Making Tough Choices: Food vs. Basic Necessities Housing Heat Medical expenses Transportation “Rent or eat” –Children eligible for but not receiving housing subsidies are 8 times more likely to have stunted growth “Heat or eat” –Low-income children show poor growth in the winter
Food Insecurity’s Child Health Impact Even mild-moderate undernutrition long-term effects Young children especially vulnerable Risk of fair/poor health & hospitalization Nutrient deficiencies Learning & development deficits Emotional & behavioral problems
Food Insecurity & Infection Malnutrition Cycle Poor Nutritional Status Weight loss & Poor growth Impaired Immune function Infection & Illness Poor Child Health Outcomes
Food Insecurity Linked to Developmental Risk Poverty + Food insecurity= Double jeopardy Food insecurity in kindergarten predicts lower 3 rd grade performance Black and Latino food insecure children at increased risk compared to white peers Development may be affected even if not underweight Source:, JT Cook, et al, J Nutrition, 2006; Child Sentinel Nutrition Assessment Project. 2005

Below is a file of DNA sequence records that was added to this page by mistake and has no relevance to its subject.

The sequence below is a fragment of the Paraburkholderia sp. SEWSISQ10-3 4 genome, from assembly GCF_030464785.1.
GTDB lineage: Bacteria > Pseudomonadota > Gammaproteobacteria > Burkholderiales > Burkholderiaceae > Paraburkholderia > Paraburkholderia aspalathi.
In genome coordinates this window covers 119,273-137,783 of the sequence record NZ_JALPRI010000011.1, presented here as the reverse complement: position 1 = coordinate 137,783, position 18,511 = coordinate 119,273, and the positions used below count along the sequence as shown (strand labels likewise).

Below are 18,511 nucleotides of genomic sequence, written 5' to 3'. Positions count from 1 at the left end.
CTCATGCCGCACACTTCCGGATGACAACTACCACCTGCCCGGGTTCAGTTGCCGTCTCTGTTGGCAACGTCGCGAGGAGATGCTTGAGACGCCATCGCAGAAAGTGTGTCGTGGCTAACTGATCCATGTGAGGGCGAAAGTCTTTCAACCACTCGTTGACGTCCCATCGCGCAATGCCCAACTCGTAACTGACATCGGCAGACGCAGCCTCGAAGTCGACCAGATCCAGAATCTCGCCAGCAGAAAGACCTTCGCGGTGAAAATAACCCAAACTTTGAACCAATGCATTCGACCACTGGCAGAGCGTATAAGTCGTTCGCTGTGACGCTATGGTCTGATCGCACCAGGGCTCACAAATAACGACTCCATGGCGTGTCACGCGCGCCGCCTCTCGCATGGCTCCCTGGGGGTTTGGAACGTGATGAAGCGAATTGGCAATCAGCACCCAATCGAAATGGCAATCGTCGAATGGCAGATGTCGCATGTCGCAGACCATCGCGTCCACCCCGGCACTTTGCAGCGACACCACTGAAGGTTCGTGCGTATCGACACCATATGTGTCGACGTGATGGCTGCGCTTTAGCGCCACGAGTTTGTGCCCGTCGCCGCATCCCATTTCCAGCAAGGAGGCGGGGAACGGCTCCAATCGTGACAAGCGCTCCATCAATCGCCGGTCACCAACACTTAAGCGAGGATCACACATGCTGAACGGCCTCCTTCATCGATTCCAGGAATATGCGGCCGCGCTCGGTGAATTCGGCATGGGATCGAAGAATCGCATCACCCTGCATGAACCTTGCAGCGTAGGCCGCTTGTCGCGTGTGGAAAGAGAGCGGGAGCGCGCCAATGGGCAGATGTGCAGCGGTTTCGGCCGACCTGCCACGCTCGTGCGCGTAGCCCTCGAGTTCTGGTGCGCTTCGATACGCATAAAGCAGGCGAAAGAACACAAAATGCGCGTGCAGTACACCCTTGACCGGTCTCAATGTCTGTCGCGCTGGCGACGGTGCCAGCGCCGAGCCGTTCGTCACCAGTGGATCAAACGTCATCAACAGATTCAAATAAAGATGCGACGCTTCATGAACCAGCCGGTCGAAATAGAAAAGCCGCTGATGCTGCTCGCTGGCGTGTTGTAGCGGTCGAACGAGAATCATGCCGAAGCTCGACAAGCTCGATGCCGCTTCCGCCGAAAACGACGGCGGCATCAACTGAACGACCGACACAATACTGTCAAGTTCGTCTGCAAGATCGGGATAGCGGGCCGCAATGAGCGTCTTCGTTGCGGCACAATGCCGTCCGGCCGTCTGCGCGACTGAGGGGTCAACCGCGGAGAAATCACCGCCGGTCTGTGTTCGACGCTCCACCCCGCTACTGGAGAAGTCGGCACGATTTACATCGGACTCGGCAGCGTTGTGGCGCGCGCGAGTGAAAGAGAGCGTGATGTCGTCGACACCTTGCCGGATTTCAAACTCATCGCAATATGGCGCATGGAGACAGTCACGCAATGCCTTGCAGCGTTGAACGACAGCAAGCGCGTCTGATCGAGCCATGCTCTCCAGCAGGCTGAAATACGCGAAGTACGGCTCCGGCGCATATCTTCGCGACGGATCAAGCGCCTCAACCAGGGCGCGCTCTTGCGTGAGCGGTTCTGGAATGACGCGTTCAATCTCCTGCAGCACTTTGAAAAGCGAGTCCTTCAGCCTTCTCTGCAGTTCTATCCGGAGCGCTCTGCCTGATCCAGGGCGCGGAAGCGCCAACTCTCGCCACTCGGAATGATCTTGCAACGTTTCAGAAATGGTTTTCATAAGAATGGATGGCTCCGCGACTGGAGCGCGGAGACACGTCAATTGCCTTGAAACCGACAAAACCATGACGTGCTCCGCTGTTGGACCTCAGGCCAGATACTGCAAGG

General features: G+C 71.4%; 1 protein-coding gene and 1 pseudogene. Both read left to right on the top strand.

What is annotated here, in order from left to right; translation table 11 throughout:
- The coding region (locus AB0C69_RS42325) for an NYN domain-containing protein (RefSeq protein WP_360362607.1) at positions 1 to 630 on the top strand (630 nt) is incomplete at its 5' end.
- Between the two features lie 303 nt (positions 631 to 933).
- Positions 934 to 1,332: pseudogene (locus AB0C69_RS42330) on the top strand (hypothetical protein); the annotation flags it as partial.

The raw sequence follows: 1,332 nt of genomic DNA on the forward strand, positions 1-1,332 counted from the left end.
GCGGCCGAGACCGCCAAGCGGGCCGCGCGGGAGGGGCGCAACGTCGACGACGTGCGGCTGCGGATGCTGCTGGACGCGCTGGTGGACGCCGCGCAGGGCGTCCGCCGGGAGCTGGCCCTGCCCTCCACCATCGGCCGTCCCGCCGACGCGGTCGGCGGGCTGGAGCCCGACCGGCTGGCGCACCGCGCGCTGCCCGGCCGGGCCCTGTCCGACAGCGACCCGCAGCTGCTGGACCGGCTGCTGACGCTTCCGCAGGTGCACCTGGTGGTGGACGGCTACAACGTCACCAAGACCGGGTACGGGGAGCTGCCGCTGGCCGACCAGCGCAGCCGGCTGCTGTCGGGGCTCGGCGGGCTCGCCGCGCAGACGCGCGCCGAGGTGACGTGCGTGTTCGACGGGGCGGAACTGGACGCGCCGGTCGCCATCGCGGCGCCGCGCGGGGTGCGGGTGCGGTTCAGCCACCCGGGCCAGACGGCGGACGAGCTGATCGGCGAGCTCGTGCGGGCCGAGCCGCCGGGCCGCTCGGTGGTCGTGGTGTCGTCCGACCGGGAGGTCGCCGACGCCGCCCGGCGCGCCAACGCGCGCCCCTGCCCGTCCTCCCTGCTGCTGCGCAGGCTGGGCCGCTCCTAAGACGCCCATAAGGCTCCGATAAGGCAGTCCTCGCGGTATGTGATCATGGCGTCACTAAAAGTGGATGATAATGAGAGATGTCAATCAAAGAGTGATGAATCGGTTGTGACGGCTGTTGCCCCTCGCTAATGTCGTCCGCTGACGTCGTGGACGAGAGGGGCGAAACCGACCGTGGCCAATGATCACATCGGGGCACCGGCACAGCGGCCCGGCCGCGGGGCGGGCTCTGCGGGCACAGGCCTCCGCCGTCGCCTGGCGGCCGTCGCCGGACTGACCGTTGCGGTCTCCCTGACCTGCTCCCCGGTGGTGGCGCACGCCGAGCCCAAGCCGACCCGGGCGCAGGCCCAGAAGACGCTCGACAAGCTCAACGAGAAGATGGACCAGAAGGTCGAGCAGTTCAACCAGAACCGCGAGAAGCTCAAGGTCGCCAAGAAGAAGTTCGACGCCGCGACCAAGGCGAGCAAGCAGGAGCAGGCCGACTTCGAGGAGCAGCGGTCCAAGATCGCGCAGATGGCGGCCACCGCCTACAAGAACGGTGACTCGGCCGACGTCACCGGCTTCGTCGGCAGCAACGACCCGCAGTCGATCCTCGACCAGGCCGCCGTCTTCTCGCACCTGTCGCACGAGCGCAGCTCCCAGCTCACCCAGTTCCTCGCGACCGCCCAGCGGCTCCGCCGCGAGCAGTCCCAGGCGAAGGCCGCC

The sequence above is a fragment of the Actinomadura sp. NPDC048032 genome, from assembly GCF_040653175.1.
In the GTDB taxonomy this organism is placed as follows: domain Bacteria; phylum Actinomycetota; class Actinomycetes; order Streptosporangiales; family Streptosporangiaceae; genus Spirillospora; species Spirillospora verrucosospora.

Child Food Insecurity & Food Stamps in CT Food Insecurity –8.6% (11.4% in US) –113,000 households Food Stamps –327,000 eligible people in CT –Participation rate 24 % in 5 yrs –53 % eligible families receive FS –$ 91.11/person – avg monthly benefit Source: USDA, State Food Stamp Participation Rates in 2003, Household Food Security in the US, 2004; Food Research and Action Center
Food Stamps Make a Difference! “Food Stamps are good medicine” Loss or reduction of Food Stamps increases the risk of food insecurity Food stamps buffer, but don’t eliminate the health effects of food insecurity Source:, JT Cook, et al, J Nutrition, 2006; Child Sentinel Nutrition Assessment Project. 2005